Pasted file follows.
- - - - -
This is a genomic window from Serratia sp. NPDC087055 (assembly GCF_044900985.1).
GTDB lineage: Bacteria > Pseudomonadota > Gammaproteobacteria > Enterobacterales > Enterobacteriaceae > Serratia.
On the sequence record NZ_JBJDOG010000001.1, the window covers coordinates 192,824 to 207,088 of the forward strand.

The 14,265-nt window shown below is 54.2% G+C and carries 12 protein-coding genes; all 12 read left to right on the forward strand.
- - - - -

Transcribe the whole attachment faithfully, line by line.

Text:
This is a genomic window from Serratia sp. NPDC087055 (assembly GCF_044900985.1).
GTDB lineage: Bacteria > Pseudomonadota > Gammaproteobacteria > Enterobacterales > Enterobacteriaceae > Serratia.
On the sequence record NZ_JBJDOG010000001.1, the window covers coordinates 192,824 to 207,088 of the forward strand.

The 14,265-nt window shown below is 54.2% G+C and carries 12 protein-coding genes; all 12 read left to right on the forward strand.